Accompanying every article is an audio recording of the script read by a native speaker, as well as a glossary and list of reading comprehension questions designed to help students improve listening and understanding. These comprehension exercises come in a variety of formats, including:
- Keyword matching
- Question and answer
- True or false
- Missing words
- Sentence order
Two of the best parts of The Chairman’s Bao is its built-in dictionary, complete with HSK level-targeted list of grammatical explanations for each lesson. Both of which can be used to retrieve definition instantly and learn the various nuanced meanings that accompany words and expressions.
The Chairman’s Bao is available for three platforms: iOS, Android and desktop computers. There’s even a “Classroom” feature for teachers designed to make assigning homework and holding assessments easier.
While not exclusively Chinese, Kahoot is a great tool for adding some fun to your lessons.
It’s a game-based learning platform that allows you to create multiple choice questions and quiz your students. The format and number of questions are entirely up to you, and you’re even able to add videos, images and diagrams to the questions to amplify student engagement. I like to use it to quiz topics such as vocabulary, grammar and Chinese culture.
To start the quiz, students need to get on their phone and enter the “room” using the secret code you’re given after creating a quiz. Have the questions ready on a screen, and as soon as the clock starts ticking, tell the students to answer all the questions as quickly as possible.
Every student will get a score at the end of each question. Their total points are based on their speed and whether they answered the question correctly. The score adds up as the game continues, and the student with the highest score at the end of the game wins.
Kahoot is best used at the beginning of a class to get students ready, pumped and focused. It works best when you create questions closely related to your lesson material. But you can also choose to make completely random questions, if you want to try and get a general idea of your students’ Chinese proficiency.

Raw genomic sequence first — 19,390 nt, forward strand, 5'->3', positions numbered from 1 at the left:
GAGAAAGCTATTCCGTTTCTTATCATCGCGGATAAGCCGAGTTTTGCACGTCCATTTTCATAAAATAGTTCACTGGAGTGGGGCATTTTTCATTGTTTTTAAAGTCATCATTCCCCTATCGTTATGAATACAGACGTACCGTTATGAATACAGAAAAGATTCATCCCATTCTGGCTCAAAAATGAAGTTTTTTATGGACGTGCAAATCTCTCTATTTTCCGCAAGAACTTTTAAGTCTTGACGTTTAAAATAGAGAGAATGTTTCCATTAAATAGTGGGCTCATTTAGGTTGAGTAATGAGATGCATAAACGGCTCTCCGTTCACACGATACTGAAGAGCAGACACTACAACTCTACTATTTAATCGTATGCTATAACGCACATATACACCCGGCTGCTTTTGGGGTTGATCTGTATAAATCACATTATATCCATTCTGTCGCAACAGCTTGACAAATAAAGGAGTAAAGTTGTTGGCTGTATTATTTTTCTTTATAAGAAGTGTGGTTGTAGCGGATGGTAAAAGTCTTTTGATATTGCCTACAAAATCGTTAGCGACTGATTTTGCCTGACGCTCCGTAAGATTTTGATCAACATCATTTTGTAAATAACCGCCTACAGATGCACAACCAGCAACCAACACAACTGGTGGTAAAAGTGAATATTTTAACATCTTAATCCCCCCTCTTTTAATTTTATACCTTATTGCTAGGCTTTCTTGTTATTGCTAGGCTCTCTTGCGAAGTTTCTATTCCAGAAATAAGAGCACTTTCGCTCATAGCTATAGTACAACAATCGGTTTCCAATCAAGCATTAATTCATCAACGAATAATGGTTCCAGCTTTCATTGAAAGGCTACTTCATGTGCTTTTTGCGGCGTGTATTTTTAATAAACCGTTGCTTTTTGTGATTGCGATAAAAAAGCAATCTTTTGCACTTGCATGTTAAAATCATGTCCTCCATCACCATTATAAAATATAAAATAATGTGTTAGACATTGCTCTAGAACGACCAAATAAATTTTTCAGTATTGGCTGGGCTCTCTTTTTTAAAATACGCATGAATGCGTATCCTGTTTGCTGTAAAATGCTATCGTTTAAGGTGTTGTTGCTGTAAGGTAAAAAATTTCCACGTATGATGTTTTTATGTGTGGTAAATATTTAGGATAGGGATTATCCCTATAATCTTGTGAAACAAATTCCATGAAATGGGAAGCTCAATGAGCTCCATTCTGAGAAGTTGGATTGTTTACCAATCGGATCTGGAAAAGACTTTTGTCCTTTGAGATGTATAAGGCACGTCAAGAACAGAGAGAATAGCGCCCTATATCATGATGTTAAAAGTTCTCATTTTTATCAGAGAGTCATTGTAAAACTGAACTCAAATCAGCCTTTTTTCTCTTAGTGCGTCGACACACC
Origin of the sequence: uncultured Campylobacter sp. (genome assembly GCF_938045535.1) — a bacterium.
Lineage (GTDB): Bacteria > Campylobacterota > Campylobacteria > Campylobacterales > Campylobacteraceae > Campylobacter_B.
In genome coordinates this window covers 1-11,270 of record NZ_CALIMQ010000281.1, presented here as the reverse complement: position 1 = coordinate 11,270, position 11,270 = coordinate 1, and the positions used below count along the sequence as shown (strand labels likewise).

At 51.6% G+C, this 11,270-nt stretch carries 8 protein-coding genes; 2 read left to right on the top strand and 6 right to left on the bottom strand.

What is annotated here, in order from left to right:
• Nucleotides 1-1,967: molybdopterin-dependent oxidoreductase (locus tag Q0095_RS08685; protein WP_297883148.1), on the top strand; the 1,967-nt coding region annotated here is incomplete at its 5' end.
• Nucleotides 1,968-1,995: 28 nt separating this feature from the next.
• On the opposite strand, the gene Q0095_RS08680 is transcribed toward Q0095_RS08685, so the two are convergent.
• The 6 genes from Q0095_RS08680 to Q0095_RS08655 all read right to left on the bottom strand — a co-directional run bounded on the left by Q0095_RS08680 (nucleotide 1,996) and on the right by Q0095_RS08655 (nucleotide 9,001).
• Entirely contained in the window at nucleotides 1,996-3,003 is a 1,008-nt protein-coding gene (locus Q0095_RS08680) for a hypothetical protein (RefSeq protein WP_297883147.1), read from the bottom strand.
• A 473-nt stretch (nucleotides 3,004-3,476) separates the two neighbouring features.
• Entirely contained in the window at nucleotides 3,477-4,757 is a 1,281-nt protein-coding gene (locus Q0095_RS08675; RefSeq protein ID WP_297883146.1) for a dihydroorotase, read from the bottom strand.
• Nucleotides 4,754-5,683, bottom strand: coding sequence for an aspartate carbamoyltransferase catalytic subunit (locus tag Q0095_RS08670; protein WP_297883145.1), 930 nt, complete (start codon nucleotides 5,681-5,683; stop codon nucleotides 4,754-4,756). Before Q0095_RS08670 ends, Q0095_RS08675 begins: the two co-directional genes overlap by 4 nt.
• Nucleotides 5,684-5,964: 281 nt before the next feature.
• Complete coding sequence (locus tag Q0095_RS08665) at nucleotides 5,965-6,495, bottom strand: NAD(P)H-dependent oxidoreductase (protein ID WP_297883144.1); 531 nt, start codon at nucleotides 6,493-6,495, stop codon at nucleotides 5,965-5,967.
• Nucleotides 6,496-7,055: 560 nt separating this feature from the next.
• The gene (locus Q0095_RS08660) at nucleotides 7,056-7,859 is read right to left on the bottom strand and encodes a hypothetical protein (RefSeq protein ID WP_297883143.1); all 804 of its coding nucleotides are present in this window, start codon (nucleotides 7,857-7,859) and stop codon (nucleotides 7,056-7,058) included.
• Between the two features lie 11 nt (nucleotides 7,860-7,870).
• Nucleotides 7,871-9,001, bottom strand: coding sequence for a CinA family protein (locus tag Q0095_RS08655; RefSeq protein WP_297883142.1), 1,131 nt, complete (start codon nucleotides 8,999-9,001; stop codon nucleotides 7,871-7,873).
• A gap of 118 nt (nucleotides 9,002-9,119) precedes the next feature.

Either way, the game is a fun and competitive way to teach Mandarin.
What’s great about Skritter is its simplicity. Students learn characters by writing them with their hands. And as they practice writing out different characters, the app shows them the correct stroke order while giving tips on how to write legibly.
Teaching with Skritter can help simplify writing lessons. If you’re using a tablet or interactive board, simply open Skritter and demonstrate how to write Chinese characters. Then, have students come to the front and practice writing different radicals or words out.
What’s more, you can even use Skritter to assign writing homework. As long as your students have their own Android or iOS devices, of course.
Other great features of Skritter include the smart flashcards, immediate stroke-level feedback and hard characters review. And last but not least, there are more than 9,000 lists to students can study in class or at home, so you’ll never run out of teaching materials.
Using Technology to Enhance the Chinese Classroom
There’s no denying that Chinese is one of the harder languages to learn, especially for people new to tonal languages. Students are expected to put in a great deal of focus in order to master tones, memorize characters and build their vocabulary. But by bringing technology to the classroom in the form of interactive boards and apps, you’ll be able to help make the learning process easier. And as a result, your students will feel much more positive about studying Chinese.
For this reason, I highly encourage all teachers to start incorporating more learning tools into their lessons.
If you liked this post, something tells me that you'll love FluentU, the best way to teach Chinese with real-world videos.